Breaking Bad Roundtable 5.8 Gliding Over All

Like last week, I don’t know where else to start but the end. What are your initial thoughts? How believable was Hank’s discovery?

Dave: I kept waiting for something big to happen at the end, because you knew they had to go out with a bang. Hank discovering that Walt is the mastermind really helps set up the tension for the second half of the season. I know I’ve spent a lot of time bitching about the pacing but I thought the payoff was worth it. In terms of believability I guess it was a long shot but it does seem fitting that Walt will have only himself for the fall.

Chas: Well, I was a little disappointed by the end because I was hoping we’d get a Hank Schrader version of this:

Instead of amazing foley diahreea sounds we were treated to the moment we all knew was coming. Hank is the best character on this show. He’s the most moral, he’s the smartest, he’s who I would want my son to be when he grows up. I’m looking forward to Hank bringing Walt down.

Plus, we still have eight episodes to go so I can keep hoping we’ll get Hank back into a bathroom to give Jeff Daniels a run for his money.

Burner: Well it’s hard to disagree with Dave that this sets up all the tension for the second half, so let’s speculate about it. He’ll need to build a case against Walt so that’ll take time and if Walt is truly out then that could be pretty difficult. Also, an interesting thing here is whether Hank decides to try to cover his own ass in some way. Being a DEA agent who’s brother in law turned him self into the meth king of the ABQ isn’t going to exactly help his career, not that he seems happy with that anyway.

Ben: As the flashback showed up, W.W. weren’t exactly rare initials, and there were good reasons why Walt knew Gus, so he could play dumb for a while and Hank will start checking out Walt. Right now there isn’t really much evidence that Hank could use to prove it actually is Walt, so I assume the corporate chick, child murderer (probably my best guess) or Jesse is going to have to turn on Walt to give Hank the proof he’ll need to take him down.

Kevin: Certainly more believable than robbing a train. But I think in the world they’ve created, where Hank has Sherlock Holmes level detective skills, it’s conceivable he’d remember W.W. and his talk with Walt and make the connection. And really he doesn’t need much more than a reason to believe that Walt can be the guy they’re looking for since everything else fits into the story – the chemistry knowledge, the “gambling” problem, the problems with Skylar, etc.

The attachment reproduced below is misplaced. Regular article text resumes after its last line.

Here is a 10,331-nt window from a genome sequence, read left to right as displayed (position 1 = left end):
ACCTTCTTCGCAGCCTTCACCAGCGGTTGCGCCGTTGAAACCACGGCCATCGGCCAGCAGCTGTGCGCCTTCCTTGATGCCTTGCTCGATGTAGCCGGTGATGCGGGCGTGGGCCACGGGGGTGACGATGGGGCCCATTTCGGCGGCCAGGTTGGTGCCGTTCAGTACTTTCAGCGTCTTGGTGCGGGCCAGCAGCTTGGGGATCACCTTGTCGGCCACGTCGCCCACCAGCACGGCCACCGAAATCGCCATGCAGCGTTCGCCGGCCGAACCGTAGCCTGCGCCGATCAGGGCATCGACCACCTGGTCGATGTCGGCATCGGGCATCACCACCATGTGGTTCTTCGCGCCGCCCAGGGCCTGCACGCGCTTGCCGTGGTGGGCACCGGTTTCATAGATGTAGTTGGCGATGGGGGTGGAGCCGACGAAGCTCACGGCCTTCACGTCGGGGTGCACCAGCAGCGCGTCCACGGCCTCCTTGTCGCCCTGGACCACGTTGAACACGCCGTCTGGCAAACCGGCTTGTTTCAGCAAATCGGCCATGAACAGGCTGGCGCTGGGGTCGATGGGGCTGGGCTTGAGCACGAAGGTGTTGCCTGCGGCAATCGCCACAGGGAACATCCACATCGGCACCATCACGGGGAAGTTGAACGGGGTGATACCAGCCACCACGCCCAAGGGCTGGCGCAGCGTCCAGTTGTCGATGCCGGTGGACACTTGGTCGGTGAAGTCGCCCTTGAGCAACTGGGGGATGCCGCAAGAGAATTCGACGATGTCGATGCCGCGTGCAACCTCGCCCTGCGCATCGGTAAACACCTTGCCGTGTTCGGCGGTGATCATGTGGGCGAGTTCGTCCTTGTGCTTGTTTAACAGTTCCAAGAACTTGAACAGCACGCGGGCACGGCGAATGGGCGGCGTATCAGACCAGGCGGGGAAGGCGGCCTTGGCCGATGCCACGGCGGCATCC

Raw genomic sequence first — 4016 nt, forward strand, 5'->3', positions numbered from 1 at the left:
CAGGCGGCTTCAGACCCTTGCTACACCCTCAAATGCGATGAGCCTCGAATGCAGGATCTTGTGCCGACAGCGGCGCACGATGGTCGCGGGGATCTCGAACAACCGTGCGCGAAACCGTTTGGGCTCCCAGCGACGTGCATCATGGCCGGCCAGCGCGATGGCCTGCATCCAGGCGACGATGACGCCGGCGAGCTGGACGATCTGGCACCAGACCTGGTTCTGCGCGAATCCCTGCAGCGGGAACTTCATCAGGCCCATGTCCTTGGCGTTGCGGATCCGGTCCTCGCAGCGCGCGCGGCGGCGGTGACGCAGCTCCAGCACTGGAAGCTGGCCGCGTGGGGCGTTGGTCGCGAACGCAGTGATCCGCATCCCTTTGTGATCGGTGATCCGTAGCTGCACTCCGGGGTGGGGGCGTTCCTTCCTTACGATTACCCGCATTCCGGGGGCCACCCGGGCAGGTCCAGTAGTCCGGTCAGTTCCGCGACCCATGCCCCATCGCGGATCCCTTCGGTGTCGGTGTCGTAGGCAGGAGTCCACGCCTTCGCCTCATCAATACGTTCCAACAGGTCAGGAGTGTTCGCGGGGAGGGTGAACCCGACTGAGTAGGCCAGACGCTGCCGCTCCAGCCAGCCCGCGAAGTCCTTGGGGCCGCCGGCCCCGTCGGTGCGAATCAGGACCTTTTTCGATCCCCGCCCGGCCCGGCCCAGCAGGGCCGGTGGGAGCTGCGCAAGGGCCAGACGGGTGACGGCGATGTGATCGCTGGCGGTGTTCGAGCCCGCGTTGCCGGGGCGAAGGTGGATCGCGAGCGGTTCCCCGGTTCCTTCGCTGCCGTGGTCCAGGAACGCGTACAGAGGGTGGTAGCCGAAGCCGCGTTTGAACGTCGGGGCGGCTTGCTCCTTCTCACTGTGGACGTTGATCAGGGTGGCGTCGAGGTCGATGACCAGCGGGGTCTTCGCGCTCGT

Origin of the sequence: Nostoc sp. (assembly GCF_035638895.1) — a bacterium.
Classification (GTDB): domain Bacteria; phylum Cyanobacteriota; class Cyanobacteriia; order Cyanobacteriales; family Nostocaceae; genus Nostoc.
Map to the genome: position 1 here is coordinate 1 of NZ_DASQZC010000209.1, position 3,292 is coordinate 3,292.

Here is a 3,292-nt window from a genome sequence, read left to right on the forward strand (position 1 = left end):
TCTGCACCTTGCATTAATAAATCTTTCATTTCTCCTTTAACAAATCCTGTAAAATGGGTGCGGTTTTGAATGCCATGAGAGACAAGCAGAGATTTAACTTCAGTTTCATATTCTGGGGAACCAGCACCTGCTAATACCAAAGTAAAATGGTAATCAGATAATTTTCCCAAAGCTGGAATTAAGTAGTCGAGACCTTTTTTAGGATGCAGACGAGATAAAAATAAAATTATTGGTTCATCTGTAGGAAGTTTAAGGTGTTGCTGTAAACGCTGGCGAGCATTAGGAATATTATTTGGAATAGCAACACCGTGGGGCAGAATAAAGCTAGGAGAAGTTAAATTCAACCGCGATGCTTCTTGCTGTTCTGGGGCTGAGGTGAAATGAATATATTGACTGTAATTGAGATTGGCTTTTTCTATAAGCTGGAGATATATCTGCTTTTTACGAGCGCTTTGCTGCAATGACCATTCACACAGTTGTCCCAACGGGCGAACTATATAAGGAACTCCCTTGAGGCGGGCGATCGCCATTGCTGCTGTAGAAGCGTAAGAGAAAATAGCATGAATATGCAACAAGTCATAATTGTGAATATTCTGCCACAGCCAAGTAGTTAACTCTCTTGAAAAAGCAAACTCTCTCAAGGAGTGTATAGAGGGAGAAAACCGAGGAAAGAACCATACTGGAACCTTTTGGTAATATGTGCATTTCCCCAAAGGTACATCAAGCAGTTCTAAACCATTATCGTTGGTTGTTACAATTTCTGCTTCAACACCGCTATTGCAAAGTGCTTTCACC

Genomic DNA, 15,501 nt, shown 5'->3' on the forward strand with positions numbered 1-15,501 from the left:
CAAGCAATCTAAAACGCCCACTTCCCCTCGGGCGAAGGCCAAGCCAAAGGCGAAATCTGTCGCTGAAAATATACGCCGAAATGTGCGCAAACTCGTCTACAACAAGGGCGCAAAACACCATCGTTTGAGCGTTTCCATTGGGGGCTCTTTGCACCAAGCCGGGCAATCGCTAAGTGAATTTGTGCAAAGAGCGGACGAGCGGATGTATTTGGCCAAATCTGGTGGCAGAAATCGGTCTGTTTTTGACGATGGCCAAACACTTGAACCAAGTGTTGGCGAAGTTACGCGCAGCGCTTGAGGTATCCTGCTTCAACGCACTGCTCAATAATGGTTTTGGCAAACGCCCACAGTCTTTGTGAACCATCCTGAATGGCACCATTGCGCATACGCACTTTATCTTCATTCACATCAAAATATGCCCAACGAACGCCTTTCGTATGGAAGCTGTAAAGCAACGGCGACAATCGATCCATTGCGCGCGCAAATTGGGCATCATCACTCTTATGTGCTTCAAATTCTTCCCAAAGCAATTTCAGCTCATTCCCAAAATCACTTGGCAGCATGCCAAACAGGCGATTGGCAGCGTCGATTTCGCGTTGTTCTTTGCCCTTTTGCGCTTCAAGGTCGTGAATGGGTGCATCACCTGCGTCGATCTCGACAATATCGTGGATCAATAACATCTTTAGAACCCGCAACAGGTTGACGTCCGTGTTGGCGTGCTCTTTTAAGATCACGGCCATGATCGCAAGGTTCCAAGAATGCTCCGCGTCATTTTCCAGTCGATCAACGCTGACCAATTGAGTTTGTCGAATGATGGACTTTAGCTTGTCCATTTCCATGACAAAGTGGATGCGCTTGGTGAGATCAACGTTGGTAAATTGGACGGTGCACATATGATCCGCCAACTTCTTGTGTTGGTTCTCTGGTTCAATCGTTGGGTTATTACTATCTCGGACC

In an episode of call backs (The Fly, Walt showering, the ricin in the wall, etc…) what was your favorite?

Dave: I thought all the callbacks worked well to remind us how we got to where we were. I think my favorite was Walt and Jesse discussing their time in the RV. In another tension filled scene the fact that they were looking back on the RV as the “good old days” was pretty entertaining. I’m sure Crazy 8 might disagree with the general sentiment. Although it does seem like a lifetime ago. Jesse was a goofy kid, we hadn’t met Gus yet and Walt was a likable character.

That picture looks familiar…

Chas: Dave nailed it on the head. This could be the best “setup episode” I’ve ever seen. It gives us the perfect quantity of reminders. It hits on some of the show’s biggest moments, sometimes almost at a meta-level like with Fly. But it also sets the stage for the rapidly approaching Armageddon.

Burner: I think I’d give it to Walt having Leaves of Grass on the shitter, for the way it leads to Hank’s discovery. Funny that after all that it won’t be hubris that brings Walt down, but the careless decision to keep a souvenir from a man he had killed.

Ben: As Dave said, I liked the RV flashback as it highlighted their original connection, though I though the part where Jesse pulls out and safety’s the gun after Walt leaves is more telling of what everything thinks of Walt and how far he has fallen. Pretty much only Walt’s son actually thinks he a decent guy, the list of people who know him as irrational and untrustworthy keeps growing: Hank, Skylar, Jesse, and a mile long list of corpses.

Kevin: I liked the broken up paper towel dispenser in the bathroom. But I agree with Dave that they all worked well in this episode.

What was your favorite scene from the episode?

Dave: It should be deathly obvious that I’m a sucker for any well shot scene that includes a cool song. The lengthy cook scene accompanied by “Crystal Blue Persuasion” by Tommy James & The Shondells was my favorite.